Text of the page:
Japanese professor creates baseball-playing robots

Jul 24, 2009
A pitching robot grips a ball made of polystyrene during its pitching demonstration against a batting robot, right, at University of Tokyo in Tokyo, Japan, Friday, July 24, 2009. The both robots have been developed by Information Science Technology Prof. Masatoshi Ishikawa. The pitching robot can throw 40 kph (25mph) strike balls at one-meter (3 feet 3 inches) by 0.8-meter (2 feet 6 inches) strike zone set at 3.5-meter (11 feet 5 inches) away with almost 100 percent accuracy and the batting robot can hit them with more than 90 percent accuracy if hey were thrown in to the strike zone. (AP Photo/Itsuo Inouye)

(AP) -- Look out Ichiro Suzuki and Daisuke Matsuzaka. A pair of baseball-playing robots that can pitch and hit with incredible results have been developed in Japan.

The pitching , with its three-fingered hand, can throw 90 percent of its pitches in the strike zone, won't need any relief from the bullpen and never asks for a pay raise.

The batting robot, which has a sensor to determine if pitches are strikes or balls, hits balls in the strike zone almost 100 percent of the time, doesn't swing at pitches outside the strike zone, and is guaranteed to pass all drug tests.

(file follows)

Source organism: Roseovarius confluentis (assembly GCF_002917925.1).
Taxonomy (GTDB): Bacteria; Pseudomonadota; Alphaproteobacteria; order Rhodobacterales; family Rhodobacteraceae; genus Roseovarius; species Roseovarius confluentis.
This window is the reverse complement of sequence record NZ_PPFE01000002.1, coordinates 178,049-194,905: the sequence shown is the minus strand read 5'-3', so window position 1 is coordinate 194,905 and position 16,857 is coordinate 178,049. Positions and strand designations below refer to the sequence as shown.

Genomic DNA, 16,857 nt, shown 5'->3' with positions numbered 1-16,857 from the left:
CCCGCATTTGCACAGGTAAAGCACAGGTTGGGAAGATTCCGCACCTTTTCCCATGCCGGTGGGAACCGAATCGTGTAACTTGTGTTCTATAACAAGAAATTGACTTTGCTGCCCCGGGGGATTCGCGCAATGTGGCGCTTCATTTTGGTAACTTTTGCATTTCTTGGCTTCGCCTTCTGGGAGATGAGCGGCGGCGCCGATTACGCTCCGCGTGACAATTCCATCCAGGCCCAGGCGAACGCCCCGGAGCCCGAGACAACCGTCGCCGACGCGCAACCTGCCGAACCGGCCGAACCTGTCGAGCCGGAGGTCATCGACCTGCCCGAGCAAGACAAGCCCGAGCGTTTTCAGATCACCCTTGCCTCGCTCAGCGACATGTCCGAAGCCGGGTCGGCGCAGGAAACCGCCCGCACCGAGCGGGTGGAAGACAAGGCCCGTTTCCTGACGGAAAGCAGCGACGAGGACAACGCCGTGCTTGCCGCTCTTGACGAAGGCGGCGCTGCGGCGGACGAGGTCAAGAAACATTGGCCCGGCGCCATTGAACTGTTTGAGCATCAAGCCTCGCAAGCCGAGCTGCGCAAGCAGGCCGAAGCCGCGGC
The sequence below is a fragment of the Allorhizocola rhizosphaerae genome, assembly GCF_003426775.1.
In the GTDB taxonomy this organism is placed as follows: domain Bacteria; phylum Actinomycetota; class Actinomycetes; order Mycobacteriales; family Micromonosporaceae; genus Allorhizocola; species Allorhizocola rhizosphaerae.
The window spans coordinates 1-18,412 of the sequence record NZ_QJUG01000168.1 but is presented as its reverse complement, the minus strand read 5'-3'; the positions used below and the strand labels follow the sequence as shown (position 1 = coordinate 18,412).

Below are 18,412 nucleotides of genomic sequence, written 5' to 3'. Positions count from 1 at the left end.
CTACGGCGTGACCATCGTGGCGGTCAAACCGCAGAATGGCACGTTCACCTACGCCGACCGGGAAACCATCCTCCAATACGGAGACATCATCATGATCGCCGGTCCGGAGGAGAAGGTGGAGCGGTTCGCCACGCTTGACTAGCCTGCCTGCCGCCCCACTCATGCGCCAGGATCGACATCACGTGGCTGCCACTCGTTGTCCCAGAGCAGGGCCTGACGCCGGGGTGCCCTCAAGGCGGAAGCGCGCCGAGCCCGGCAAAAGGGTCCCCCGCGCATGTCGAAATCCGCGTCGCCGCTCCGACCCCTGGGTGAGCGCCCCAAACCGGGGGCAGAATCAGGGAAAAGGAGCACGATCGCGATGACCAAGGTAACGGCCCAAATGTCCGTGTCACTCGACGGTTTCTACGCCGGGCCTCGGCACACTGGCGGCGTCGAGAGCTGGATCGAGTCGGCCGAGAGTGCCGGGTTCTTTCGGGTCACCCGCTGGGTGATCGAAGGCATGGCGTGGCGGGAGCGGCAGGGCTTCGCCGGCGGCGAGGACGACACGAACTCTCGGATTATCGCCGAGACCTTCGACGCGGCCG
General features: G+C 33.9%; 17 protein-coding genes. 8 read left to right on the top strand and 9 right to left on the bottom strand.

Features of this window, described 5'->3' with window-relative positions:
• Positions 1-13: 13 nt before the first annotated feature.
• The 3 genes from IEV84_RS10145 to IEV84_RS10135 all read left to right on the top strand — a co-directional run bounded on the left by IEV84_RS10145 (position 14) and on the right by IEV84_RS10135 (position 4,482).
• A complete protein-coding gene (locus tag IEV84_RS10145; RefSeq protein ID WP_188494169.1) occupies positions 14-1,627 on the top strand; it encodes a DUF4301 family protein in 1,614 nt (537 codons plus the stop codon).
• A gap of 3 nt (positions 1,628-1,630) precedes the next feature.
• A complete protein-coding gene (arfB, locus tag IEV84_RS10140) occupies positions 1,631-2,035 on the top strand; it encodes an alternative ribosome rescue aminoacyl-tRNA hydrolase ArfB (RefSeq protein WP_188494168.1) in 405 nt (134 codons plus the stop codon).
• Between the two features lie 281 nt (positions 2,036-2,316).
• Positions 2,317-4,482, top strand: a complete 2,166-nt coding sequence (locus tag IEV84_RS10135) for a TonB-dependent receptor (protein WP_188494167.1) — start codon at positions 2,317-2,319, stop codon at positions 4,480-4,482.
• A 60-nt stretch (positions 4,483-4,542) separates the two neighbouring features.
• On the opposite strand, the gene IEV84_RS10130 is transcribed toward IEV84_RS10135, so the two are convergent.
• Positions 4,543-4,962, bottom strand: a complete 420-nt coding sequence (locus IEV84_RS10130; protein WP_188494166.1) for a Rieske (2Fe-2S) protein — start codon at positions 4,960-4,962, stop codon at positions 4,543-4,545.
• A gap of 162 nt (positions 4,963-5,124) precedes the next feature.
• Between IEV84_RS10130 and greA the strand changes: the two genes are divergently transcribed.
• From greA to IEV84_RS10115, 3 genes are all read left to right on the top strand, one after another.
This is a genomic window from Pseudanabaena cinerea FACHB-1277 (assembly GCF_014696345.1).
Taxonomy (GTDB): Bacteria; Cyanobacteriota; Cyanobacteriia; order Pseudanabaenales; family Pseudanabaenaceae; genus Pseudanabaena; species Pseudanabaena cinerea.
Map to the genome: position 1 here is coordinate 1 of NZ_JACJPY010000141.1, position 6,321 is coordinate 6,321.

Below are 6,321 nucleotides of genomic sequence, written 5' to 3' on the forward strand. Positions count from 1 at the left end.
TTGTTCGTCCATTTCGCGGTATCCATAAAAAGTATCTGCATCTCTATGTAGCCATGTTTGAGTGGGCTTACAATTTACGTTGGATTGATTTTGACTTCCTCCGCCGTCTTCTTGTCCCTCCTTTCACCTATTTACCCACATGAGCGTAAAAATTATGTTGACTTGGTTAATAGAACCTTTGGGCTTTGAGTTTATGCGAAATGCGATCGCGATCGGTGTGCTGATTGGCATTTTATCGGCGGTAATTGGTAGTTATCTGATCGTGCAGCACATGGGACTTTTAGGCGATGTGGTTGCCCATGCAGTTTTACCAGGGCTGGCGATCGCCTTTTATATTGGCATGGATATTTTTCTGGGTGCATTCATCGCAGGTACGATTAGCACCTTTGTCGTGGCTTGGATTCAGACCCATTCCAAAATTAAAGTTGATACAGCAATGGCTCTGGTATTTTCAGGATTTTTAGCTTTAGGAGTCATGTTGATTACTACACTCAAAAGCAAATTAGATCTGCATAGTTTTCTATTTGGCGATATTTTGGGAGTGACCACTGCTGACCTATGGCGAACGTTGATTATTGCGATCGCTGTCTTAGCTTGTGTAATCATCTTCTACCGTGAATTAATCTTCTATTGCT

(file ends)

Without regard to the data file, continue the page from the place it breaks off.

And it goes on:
The two robots were created by University of Tokyo professor Masatoshi Ishikawa.

"The demand level of the robotics technology of each robot is very high," Ishikawa said. "What was difficult was to create a mechanism to satisfy such a high level of demand."

The pitching robot throws a plastic foam ball at 25 miles per hour, but Ishikawa is hoping to increase the speed to 93 mph and make it able to throw off-speed pitches like curves and sliders.

Ishikawa is also working on getting the batting robot to be able to hit to all parts of the field.

The robots don't resemble humans but instead the type of robots on a car assembly line.

Japan boasts one of the leading robotics industries in the world, and the government is pushing to develop the industry as a road to growth. Automaker Honda has developed the child-sized Asimo, which can walk and talk.

Copyright © 2009 The Associated Press. All rights reserved.

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jimbo92107
5 / 5 (1) Jul 25, 2009
The real trick is to make baseball playing robots that people want to watch for three hours every day.
docknowledge
not rated yet Jul 25, 2009
What do you suggest, jimbo?

I was thinking...spit balls, abusive language, missing easy catches...